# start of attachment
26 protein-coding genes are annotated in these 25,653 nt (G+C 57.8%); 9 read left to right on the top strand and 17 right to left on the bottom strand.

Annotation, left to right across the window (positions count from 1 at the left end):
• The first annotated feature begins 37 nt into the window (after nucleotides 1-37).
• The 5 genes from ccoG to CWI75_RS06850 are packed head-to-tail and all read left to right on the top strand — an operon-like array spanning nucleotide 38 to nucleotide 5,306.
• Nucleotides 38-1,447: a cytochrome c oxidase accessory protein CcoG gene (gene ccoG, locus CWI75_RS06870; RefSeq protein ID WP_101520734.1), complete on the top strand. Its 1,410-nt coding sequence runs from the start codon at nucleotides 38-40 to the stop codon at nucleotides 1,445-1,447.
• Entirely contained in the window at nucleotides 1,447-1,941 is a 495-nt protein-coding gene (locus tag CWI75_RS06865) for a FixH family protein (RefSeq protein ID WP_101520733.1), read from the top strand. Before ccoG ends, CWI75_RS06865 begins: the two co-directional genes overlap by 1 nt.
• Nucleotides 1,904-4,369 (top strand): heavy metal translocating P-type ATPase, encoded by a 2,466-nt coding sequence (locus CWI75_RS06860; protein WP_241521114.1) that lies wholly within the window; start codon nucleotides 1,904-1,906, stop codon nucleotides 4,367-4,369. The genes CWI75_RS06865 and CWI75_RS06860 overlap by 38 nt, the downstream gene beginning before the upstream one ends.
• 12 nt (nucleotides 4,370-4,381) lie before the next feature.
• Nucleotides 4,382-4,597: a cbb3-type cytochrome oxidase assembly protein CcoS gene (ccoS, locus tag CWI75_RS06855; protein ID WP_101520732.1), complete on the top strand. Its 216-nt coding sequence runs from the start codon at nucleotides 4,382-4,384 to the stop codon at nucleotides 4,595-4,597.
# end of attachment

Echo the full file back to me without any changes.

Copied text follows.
26 protein-coding genes are annotated in these 25,653 nt (G+C 57.8%); 9 read left to right on the top strand and 17 right to left on the bottom strand.

Annotation, left to right across the window (positions count from 1 at the left end):
• The first annotated feature begins 37 nt into the window (after nucleotides 1-37).
• The 5 genes from ccoG to CWI75_RS06850 are packed head-to-tail and all read left to right on the top strand — an operon-like array spanning nucleotide 38 to nucleotide 5,306.
• Nucleotides 38-1,447: a cytochrome c oxidase accessory protein CcoG gene (gene ccoG, locus CWI75_RS06870; RefSeq protein ID WP_101520734.1), complete on the top strand. Its 1,410-nt coding sequence runs from the start codon at nucleotides 38-40 to the stop codon at nucleotides 1,445-1,447.
• Entirely contained in the window at nucleotides 1,447-1,941 is a 495-nt protein-coding gene (locus tag CWI75_RS06865) for a FixH family protein (RefSeq protein ID WP_101520733.1), read from the top strand. Before ccoG ends, CWI75_RS06865 begins: the two co-directional genes overlap by 1 nt.
• Nucleotides 1,904-4,369 (top strand): heavy metal translocating P-type ATPase, encoded by a 2,466-nt coding sequence (locus CWI75_RS06860; protein WP_241521114.1) that lies wholly within the window; start codon nucleotides 1,904-1,906, stop codon nucleotides 4,367-4,369. The genes CWI75_RS06865 and CWI75_RS06860 overlap by 38 nt, the downstream gene beginning before the upstream one ends.
• 12 nt (nucleotides 4,370-4,381) lie before the next feature.
• Nucleotides 4,382-4,597: a cbb3-type cytochrome oxidase assembly protein CcoS gene (ccoS, locus tag CWI75_RS06855; protein ID WP_101520732.1), complete on the top strand. Its 216-nt coding sequence runs from the start codon at nucleotides 4,382-4,384 to the stop codon at nucleotides 4,595-4,597.